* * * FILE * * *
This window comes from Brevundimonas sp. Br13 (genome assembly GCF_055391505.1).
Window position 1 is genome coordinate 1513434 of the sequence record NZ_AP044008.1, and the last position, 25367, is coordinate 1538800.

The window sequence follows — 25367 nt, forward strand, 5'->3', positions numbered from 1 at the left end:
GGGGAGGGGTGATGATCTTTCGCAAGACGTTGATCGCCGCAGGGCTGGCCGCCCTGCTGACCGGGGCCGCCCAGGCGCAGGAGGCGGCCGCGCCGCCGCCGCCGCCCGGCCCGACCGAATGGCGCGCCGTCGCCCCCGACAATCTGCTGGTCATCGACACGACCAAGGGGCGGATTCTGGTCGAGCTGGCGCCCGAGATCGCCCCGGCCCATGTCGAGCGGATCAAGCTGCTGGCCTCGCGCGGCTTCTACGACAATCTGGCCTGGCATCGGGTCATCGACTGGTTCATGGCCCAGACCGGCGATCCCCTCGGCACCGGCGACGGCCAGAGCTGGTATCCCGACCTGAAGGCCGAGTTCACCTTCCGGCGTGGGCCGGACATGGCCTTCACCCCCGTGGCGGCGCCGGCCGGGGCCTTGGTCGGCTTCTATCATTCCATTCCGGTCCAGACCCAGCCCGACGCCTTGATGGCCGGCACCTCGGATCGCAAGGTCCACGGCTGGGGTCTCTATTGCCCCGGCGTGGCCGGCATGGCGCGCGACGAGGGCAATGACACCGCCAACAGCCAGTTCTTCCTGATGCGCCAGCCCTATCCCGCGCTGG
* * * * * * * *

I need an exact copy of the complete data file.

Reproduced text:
This window comes from Brevundimonas sp. Br13 (genome assembly GCF_055391505.1).
Window position 1 is genome coordinate 1513434 of the sequence record NZ_AP044008.1, and the last position, 25367, is coordinate 1538800.

The window sequence follows — 25367 nt, forward strand, 5'->3', positions numbered from 1 at the left end:
GGGGAGGGGTGATGATCTTTCGCAAGACGTTGATCGCCGCAGGGCTGGCCGCCCTGCTGACCGGGGCCGCCCAGGCGCAGGAGGCGGCCGCGCCGCCGCCGCCGCCCGGCCCGACCGAATGGCGCGCCGTCGCCCCCGACAATCTGCTGGTCATCGACACGACCAAGGGGCGGATTCTGGTCGAGCTGGCGCCCGAGATCGCCCCGGCCCATGTCGAGCGGATCAAGCTGCTGGCCTCGCGCGGCTTCTACGACAATCTGGCCTGGCATCGGGTCATCGACTGGTTCATGGCCCAGACCGGCGATCCCCTCGGCACCGGCGACGGCCAGAGCTGGTATCCCGACCTGAAGGCCGAGTTCACCTTCCGGCGTGGGCCGGACATGGCCTTCACCCCCGTGGCGGCGCCGGCCGGGGCCTTGGTCGGCTTCTATCATTCCATTCCGGTCCAGACCCAGCCCGACGCCTTGATGGCCGGCACCTCGGATCGCAAGGTCCACGGCTGGGGTCTCTATTGCCCCGGCGTGGCCGGCATGGCGCGCGACGAGGGCAATGACACCGCCAACAGCCAGTTCTTCCTGATGCGCCAGCCCTATCCCGCGCTGG